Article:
Well, one more stack of shelves to go then on to the firewood....then on to the firing!

Wednesday, February 11, 2009

stayin alive.

I've been busy this last week. I've finished all the little details on the kiln and built these fancy stairs seen below. That's not the permanent placement for the door brick, it just happened to be where they are right now. I spent the morning cutting posts for stacking and after my class this afternoon I'll be grinding some shelves and then it'll be time to start loading this evening(with a break for lost of course!)

Critique my pots.

I've had some free time while teaching my advanced class so I've been tinkering with squaring my pots. I've done lots of square pots but always have paddled them and ribbed them so I lost much of the surface gesture. I really wanted to keep the ribbing marks because they sort of take on a whole new dynamic when you square the piece. These three pieces are the ones that I felt are the most successful, though the far left is a clear rip-off it'll prove useful as a jumping off point for future pieces. Feel free to rip me a new one if you like, I can take it.

I'll post some photos of the loading when I get a chance.


Tuesday, February 3, 2009

tools of the trade.

I don't have anything terribly interesting going on right now so I thought I might share my kiln building tools for anyone who's thinking of building their own kiln.

I use both a 4' and a 2' level, the short one is easier for small walls and the stack. The tall one is useful for longwalls and as a stright edge to make sure your wall isn't bowing.
The hand saw is for cutting soft brick, I haven't found any better tool than a plain old carpenters handsaw. They dull quickly though, this is my second one on this build. I also like to use the saw blade as a sureform type tool to shape softbrick, it works great!

For cutting hardbrick there are a few options. Hammer & chisel is the cheapest, but not the cleanest or most accurate. Renting a wet saw is the safest, quickest, and most accurate method but can be quite expensive. In the middle there is the option of buying diamond blades for either a circular saw($20-40) or an angle grinder($15-25). The last two kilns I built I used a circular saw with the guard shimmed up to make cutting easier(disclaimer: this is VERY unsafe, be careful). The brick dust will wreak havoc on your saw quickly so it's probably best to buy a quality used saw rather than a cheap saw. On this kiln I've opted to use an angle grinder with a diamond blade. I had lots of bricks that needed edges ground down or mortar ground off and I didn't have money to buy blades for a saw and the grinder. This blade is a cutting blade, not a grinding blade but I find it to be far superior for shaping and cleaning edges than a masonry grinding blade. I feel that this is the most dangerous option as far as safety goes. Notice there is no guard on this grinder because it tends to get in the way. That means there is nothing between your hand/wrist and the blade which I'm sure could cause some serious damage. I am comfortable with a grinder and have lots of experience, if you're not comfortable with this then it is probably not the way to go.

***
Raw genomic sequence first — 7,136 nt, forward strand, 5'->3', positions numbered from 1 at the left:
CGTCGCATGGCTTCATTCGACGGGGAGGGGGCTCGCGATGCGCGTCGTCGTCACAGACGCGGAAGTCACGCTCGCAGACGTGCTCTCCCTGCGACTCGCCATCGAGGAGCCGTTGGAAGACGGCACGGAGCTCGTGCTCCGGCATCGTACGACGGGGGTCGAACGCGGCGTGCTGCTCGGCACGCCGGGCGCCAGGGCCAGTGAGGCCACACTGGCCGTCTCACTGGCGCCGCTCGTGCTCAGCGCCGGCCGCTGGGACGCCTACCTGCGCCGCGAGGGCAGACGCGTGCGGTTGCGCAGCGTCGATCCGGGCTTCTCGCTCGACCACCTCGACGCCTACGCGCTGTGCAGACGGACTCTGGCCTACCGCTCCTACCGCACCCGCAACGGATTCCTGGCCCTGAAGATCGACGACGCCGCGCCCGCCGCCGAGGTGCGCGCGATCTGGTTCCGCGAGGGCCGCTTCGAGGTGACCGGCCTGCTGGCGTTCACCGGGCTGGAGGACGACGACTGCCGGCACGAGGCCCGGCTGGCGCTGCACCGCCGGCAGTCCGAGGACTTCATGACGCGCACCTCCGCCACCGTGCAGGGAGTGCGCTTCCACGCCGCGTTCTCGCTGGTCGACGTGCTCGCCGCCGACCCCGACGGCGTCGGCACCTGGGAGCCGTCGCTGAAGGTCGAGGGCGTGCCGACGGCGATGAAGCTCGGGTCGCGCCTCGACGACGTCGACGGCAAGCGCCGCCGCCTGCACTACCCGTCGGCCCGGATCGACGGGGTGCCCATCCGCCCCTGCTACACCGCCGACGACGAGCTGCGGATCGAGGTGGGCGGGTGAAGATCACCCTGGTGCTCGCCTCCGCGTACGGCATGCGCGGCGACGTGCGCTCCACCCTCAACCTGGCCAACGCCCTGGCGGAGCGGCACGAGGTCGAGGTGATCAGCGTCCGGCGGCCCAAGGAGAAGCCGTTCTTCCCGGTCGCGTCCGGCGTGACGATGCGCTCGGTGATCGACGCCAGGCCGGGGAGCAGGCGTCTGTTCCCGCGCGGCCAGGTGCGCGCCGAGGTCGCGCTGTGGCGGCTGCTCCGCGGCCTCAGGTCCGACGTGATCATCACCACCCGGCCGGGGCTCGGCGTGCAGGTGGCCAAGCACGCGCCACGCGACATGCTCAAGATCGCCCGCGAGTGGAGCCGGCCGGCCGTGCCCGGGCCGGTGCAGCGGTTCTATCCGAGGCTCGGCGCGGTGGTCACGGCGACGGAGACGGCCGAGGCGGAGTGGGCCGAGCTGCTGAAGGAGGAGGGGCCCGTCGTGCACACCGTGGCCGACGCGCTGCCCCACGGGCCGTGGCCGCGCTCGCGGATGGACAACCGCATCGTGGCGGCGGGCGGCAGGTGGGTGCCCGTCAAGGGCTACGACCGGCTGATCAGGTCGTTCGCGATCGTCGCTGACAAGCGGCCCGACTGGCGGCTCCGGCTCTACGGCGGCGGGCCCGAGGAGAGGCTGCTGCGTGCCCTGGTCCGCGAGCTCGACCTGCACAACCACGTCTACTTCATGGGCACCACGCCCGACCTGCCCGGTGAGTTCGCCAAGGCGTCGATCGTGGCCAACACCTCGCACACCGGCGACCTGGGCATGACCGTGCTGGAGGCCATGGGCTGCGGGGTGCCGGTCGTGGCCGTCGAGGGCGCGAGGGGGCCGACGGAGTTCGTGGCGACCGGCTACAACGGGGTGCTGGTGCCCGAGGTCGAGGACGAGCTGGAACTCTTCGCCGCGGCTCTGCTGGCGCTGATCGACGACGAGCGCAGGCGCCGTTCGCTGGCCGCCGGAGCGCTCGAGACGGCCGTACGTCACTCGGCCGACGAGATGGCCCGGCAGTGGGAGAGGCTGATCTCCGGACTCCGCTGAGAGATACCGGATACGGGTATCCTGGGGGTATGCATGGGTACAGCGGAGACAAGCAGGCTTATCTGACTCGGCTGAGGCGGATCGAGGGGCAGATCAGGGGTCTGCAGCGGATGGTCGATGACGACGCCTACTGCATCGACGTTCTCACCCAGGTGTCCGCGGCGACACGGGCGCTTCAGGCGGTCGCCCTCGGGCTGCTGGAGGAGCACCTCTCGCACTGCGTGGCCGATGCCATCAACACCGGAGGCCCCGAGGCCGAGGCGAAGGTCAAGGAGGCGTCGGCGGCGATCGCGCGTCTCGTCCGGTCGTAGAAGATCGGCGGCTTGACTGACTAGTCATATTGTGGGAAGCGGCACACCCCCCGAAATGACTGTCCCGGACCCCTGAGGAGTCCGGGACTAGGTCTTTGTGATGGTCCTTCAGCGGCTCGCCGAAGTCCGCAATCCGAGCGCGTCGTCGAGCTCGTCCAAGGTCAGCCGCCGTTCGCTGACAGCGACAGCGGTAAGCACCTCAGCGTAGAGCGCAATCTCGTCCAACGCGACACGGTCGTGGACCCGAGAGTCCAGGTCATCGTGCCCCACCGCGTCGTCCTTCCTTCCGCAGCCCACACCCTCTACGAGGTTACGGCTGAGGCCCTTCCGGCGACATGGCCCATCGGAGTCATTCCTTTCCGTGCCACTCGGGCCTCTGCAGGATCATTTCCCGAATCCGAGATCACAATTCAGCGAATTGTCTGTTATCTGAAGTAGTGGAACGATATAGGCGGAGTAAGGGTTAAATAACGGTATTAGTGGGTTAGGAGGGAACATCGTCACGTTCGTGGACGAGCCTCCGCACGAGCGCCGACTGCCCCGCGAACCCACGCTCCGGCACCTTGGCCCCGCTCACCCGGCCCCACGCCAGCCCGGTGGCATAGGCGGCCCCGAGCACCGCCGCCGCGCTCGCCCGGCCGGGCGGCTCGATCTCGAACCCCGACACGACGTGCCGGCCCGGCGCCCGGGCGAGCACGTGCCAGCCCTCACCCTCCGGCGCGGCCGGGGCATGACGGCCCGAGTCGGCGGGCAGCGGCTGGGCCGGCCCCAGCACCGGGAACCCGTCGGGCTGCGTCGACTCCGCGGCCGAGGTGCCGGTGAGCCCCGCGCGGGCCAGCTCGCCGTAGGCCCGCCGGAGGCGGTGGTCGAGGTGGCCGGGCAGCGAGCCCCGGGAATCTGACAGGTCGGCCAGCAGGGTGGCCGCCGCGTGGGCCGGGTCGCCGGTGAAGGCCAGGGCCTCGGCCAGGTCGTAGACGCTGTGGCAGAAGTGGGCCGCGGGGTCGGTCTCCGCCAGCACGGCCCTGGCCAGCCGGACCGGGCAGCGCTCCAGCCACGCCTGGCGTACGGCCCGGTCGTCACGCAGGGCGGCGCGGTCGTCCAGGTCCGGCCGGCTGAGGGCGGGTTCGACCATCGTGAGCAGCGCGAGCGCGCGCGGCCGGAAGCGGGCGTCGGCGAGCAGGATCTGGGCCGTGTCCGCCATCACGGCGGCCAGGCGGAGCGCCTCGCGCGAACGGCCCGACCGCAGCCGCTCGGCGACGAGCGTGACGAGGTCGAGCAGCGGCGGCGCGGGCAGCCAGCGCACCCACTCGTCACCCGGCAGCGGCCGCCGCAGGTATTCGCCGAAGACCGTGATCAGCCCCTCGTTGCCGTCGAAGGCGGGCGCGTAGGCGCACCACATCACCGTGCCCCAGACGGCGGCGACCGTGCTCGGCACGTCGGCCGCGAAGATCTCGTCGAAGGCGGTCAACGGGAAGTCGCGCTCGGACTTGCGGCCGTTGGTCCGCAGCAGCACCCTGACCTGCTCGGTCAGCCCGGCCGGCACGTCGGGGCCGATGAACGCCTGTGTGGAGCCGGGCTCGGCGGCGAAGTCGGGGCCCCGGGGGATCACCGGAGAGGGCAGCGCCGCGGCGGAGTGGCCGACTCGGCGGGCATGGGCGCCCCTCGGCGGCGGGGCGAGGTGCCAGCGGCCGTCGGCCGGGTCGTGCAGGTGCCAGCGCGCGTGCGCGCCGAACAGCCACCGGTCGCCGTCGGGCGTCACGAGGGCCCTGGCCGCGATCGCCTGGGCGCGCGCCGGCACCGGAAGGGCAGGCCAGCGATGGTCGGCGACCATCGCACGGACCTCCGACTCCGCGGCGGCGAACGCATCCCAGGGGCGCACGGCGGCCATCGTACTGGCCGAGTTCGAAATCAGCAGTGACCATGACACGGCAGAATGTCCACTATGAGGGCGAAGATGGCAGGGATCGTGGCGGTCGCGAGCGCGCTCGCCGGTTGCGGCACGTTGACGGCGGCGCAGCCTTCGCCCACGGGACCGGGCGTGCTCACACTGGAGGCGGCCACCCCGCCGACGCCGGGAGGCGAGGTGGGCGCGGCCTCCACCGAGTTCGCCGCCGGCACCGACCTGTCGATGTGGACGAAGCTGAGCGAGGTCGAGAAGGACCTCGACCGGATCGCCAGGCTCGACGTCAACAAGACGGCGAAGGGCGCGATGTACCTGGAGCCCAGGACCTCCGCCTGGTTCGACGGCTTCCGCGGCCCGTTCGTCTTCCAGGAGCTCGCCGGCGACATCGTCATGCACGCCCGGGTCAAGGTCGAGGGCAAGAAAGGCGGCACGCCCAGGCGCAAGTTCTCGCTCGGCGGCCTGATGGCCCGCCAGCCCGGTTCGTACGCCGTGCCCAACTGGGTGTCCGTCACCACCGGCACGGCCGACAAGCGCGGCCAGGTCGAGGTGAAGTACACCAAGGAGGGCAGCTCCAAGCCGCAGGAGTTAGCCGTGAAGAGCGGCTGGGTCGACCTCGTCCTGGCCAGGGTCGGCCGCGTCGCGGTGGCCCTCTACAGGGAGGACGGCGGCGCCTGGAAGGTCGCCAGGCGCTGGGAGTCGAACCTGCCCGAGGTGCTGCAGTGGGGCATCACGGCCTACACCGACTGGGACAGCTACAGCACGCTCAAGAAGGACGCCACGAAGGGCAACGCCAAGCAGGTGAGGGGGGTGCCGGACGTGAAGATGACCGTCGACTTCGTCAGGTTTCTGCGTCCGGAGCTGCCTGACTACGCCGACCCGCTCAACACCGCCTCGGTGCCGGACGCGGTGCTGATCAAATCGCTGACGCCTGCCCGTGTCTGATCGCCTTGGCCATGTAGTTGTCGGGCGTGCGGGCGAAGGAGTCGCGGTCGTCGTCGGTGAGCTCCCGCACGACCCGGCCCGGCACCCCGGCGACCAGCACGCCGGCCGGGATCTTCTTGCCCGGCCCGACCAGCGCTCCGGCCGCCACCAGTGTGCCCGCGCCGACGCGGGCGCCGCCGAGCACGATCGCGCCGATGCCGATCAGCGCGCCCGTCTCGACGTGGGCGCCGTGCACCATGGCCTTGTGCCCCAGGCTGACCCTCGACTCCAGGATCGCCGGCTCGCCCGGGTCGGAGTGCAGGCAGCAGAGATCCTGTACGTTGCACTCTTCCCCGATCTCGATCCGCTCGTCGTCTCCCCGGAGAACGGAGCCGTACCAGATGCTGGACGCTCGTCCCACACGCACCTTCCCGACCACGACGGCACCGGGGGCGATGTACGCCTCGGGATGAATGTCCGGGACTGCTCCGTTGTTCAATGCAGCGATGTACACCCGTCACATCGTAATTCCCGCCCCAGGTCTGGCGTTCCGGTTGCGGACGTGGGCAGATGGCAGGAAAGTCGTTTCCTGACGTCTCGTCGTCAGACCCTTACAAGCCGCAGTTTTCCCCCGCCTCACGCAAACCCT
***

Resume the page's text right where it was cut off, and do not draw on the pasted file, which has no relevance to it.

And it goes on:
These are probably the two most used tools for me. The brick rub is used to take junk off bricks, if you're using new bricks then this tool isn't as necessary. The other is a small drywall knife/scraper that I used for pretty much anything. I used it mostly to scrape mortar off bricks, it can also be used to help shape soft brick. I also used this as a trowel for mortaring joints.

I made this custom mitre box for cutting soft brick with the most common cuts. half,1/4, and longways. It was also useful to help mark hardbrick before cutting.
I also use several other basic tools that aren't pictured.
-Hammer, for tapping bricks into place, i use an old framing hammer which has straight claws that double as a brick hammer type chisel.
-Tape Measure
-Speed square, for marking bricks with straight & square lines.
-String line, this is useful if you have a long kiln to keep your floors and walls in check.
-Respirator, bricks are clay, clay dust is bad, when cutting wear a respirator. Ceramic fiber isn't too fun to breather either.

I mixed up some clay yesterday. We drop below freezing in the evenings so I set my racks in my studio. I didn't think about all the moisture, I hope it doesn't get too musty smelling in there.
I placed all the ceramic fiber on the kiln last night. I guess the bagwall is all I have left, well that and LOTS of cleaning.
I suppose I should get started on that.

Sunday, February 1, 2009


I finished up the stack today. I actually may need another foot so I'll have to scrounge up some brick for that. I came up way short on brick so I've laid them edge-ways instead of flat once I got above the dampers. There is some sort of taboo against this sort of thing but I would have never even made it through the roof otherwise. This will require some sort of bracing because it's not as structurally stable as if I'd laid them flat.

This is how I transport my bisqueware back home. I just lay the ware boards in the back of my truck and hope for the best. It is about a 4 mile drive so it isn't too bad, a couple yunomi took a tumble there but they're ok. All the bigger stuff and pots that wouldn't be stable enough are packed into the cab. I had two full trips to bring home and I have a full bisque cooling right now. Most of this work is glazed already, it's easier to do it at the university. My ash glaze bucket is at home so pots like those bakers and some other pots will get glazed here. I also do any decoration work at home so it doesn't get compromised during the trip.
The reality of a firing is getting closer and closer. Only a couple weeks behind schedule, that's not too bad right?